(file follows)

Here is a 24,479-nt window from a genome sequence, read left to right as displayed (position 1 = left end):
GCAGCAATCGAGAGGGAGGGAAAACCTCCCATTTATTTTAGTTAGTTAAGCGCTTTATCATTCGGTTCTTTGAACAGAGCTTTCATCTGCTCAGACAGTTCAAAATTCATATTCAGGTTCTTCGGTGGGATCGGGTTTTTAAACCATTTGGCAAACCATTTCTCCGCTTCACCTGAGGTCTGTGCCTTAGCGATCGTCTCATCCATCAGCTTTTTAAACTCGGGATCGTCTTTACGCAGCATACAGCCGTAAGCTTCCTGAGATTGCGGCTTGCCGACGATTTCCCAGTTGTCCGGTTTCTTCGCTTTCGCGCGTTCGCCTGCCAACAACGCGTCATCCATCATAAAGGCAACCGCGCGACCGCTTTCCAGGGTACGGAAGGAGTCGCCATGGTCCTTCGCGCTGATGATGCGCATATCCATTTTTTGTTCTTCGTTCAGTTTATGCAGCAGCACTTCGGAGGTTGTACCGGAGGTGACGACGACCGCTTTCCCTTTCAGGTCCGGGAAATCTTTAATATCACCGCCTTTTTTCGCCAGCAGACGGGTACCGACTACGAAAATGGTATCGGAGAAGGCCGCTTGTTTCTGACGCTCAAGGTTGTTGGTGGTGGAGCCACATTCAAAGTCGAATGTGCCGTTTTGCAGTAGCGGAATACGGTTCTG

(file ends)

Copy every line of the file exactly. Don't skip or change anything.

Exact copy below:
Here is a 24,479-nt window from a genome sequence, read left to right as displayed (position 1 = left end):
GCAGCAATCGAGAGGGAGGGAAAACCTCCCATTTATTTTAGTTAGTTAAGCGCTTTATCATTCGGTTCTTTGAACAGAGCTTTCATCTGCTCAGACAGTTCAAAATTCATATTCAGGTTCTTCGGTGGGATCGGGTTTTTAAACCATTTGGCAAACCATTTCTCCGCTTCACCTGAGGTCTGTGCCTTAGCGATCGTCTCATCCATCAGCTTTTTAAACTCGGGATCGTCTTTACGCAGCATACAGCCGTAAGCTTCCTGAGATTGCGGCTTGCCGACGATTTCCCAGTTGTCCGGTTTCTTCGCTTTCGCGCGTTCGCCTGCCAACAACGCGTCATCCATCATAAAGGCAACCGCGCGACCGCTTTCCAGGGTACGGAAGGAGTCGCCATGGTCCTTCGCGCTGATGATGCGCATATCCATTTTTTGTTCTTCGTTCAGTTTATGCAGCAGCACTTCGGAGGTTGTACCGGAGGTGACGACGACCGCTTTCCCTTTCAGGTCCGGGAAATCTTTAATATCACCGCCTTTTTTCGCCAGCAGACGGGTACCGACTACGAAAATGGTATCGGAGAAGGCCGCTTGTTTCTGACGCTCAAGGTTGTTGGTGGTGGAGCCACATTCAAAGTCGAATGTGCCGTTTTGCAGTAGCGGAATACGGTTCTG